I just sent this e-mail to Neel Kashkari, the Assistant Secretary of the Treasury. He is the guy in charge of the $700 billion bailout. They really beat him up badly this morning. You can read all about Neel in the “Pages” section of my profile.
Please be assured that your many supporters are thinking of you during this difficult time. I was at the entire hearing this morning and it was brutal. I did not bother you because you were so busy coping with lawmakers and the press.
Kucinich’s conduct was to be expected, but the hostility of some of our fellow Republicans was a surprise. It is difficult to image what you must be going through now, and I know you made a tremendous sacrifice to serve in government. Along with everyone who knows you, we are grateful to have a statesman of your caliber leading us through the global financial crisis.
Lawmakers Grill Kashkari on Changes in TARP Plan
By MICHAEL R. CRITTENDEN, November 15, 2008
WASHINGTON — U.S. lawmakers kept up the criticism of the Treasury Department’s management of the $700 billion financial rescue plan on Friday, accusing officials of being disingenuous in the way they sold the program to Congress.
“I don’t know whether to call this ‘fire, ready, aim’ or something more pejorative,” Rep. Darrell Issa (R., Calif.) said at a U.S. House subcommittee hearing. Treasury Assistant Secretary Neel Kashkari, who is heading up the government’s implementation of the rescue plan, defended the department’s actions, saying that no one should expect the plan to solve all of the nation’s economic problems. “It’s not a stimulus, it’s not an economic growth plan,” Mr. Kashkari told lawmakers. “It’s an economic stabilization plan.”
He also declined to say whether Treasury planned to request access to the second $350 billion before President-elect Barack Obama takes office. Treasury officials, Mr. Kashkari said, have “not made any determination” on when or if such a request could occur. Kashkari defended the Treasury Department’s actions. Lawmakers were especially critical of Treasury Secretary Henry Paulson’s announcement earlier this week that the $700 billion rescue plan likely wouldn’t be used to purchase troubled assets from financial institutions. When conceived during negotiations between Treasury and lawmakers, the plan originally was to have the federal government buy up the assets in order to unfreeze credit markets.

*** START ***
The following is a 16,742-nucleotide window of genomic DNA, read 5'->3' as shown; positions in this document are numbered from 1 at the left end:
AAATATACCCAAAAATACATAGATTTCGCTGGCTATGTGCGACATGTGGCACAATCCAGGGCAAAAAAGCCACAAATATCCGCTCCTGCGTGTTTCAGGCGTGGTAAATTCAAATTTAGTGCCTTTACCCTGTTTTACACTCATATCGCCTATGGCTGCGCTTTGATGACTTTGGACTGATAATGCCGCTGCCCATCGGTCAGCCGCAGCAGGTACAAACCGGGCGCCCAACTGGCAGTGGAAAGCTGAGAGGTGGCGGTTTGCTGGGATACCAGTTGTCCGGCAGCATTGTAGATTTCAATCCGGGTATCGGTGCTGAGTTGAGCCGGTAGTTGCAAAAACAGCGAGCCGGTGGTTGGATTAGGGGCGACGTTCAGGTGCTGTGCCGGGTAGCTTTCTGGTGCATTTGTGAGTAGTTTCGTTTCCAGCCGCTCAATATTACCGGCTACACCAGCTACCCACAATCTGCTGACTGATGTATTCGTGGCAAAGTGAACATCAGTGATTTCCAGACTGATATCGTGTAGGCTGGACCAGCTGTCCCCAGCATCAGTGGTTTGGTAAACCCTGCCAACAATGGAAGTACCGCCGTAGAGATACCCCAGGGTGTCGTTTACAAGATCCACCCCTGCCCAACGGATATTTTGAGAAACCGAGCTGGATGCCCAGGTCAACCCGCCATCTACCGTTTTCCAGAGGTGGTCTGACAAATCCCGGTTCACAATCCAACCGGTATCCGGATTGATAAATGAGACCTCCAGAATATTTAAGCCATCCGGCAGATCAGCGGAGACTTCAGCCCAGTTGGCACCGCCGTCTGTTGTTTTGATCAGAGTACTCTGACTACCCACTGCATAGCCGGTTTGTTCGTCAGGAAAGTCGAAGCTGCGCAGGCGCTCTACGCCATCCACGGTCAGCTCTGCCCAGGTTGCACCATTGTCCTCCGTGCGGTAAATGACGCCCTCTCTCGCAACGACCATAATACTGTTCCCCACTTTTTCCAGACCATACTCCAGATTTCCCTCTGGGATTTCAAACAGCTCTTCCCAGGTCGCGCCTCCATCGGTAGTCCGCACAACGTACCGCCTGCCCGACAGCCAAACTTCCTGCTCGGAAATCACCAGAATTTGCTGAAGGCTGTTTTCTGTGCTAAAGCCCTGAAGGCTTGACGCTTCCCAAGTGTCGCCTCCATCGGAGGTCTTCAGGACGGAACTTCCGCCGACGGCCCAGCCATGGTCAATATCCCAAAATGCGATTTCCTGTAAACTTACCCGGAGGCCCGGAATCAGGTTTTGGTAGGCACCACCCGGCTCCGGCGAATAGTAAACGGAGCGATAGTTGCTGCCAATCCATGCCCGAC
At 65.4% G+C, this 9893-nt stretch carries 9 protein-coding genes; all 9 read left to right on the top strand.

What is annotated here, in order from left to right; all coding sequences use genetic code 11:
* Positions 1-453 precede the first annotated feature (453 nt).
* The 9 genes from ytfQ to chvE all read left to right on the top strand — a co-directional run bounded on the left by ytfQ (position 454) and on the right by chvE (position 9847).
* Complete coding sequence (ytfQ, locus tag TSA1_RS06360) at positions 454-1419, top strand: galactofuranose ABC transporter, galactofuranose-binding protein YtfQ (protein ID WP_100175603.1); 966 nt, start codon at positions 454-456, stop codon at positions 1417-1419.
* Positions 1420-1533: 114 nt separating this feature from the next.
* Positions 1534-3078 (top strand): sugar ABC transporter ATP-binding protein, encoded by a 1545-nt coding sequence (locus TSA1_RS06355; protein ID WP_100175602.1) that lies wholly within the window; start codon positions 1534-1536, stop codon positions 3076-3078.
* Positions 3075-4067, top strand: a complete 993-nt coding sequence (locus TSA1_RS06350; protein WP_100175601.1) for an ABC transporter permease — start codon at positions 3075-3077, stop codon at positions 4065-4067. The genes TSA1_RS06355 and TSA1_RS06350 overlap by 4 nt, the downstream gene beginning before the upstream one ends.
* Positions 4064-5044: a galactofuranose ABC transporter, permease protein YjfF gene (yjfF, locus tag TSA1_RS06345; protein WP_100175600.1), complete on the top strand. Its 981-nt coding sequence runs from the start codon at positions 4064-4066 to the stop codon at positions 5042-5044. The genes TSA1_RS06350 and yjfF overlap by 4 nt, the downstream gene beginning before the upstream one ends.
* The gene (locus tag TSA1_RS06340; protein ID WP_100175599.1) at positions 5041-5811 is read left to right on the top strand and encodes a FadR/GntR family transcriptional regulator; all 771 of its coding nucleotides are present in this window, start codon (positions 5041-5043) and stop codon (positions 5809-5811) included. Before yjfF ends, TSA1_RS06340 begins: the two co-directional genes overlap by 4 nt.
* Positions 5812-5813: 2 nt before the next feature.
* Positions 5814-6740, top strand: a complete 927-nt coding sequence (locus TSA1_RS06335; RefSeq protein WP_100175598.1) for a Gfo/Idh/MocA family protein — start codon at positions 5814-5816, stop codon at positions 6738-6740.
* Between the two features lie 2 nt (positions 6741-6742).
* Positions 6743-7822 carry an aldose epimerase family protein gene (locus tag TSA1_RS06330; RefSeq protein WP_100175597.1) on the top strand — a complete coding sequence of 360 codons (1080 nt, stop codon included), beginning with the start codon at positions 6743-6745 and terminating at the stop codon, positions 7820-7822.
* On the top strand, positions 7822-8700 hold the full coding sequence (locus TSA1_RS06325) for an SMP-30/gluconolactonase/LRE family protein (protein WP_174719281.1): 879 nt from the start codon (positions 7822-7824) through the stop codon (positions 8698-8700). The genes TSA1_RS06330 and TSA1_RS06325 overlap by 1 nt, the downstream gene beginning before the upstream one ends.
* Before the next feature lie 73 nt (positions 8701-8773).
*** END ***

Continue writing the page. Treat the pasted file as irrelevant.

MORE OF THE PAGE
“I think it’s fairly obvious that Congress would have never passed the [rescue plan] had it known how Treasury would marshal the resources it was given,” Rep. Dennis Kucinich (D., Ohio) chairman of the subcommittee, said during his opening remarks.
Treasury’s actions to help homeowners were also a source of criticism. Kucinich accused Paulson of taking scissors to the legislation that authorized the $700 billion, cutting out the section that requires Treasury to use the program to achieve the goal of reducing foreclosures. Other lawmakers said Treasury is too focused on banks and not on cash-strapped consumers. “This administration wants to privatize Wall Street’s gains and socialize Wall Street’s losses,” said Rep. Elijah Cummings (D., Md.).
Mr. Kashkari said Treasury continues to focus on the foreclosure issue and said Mr. Paulson is “passionate” about preventing foreclosures. “We are using every tool at our disposal to get at this problem,” Kashkari told lawmakers. When asked directly by lawmakers how he would solve the housing crisis, Mr. Kashkari said lowering mortgage rates would be the best long-term solution. Lower rates, he said, would allow now-struggling homeowners to refinance into sustainable long-term loans.
Mr. Kucinich also grilled Mr. Kashkari on the Treasury’s role in fostering the acquisition of National City Corp. by PNC Financial Services Group Inc. Lawmakers have been critical of the deal because PNC Financial has received preliminary approval for billions in government funds, while National City was not chosen to take part in the capital injections.
Mr. Kashkari declined to speak about specific institutions, including PNC Financial and National City, but said federal banking regulators determine which banks are allowed to apply for the Treasury’s capital injection program. In a heated exchange with Mr. Kucinich, however, he said Treasury shouldn’t prop up struggling institutions. “I don’t think it’s a good use of taxpayer money to put taxpayer capital into a financial institution that is going to fail,” Mr. Kashkari said. Mr. Kucinich fired back to Mr. Kashkari, “That statement that you just made you will hear about for the rest of your career.”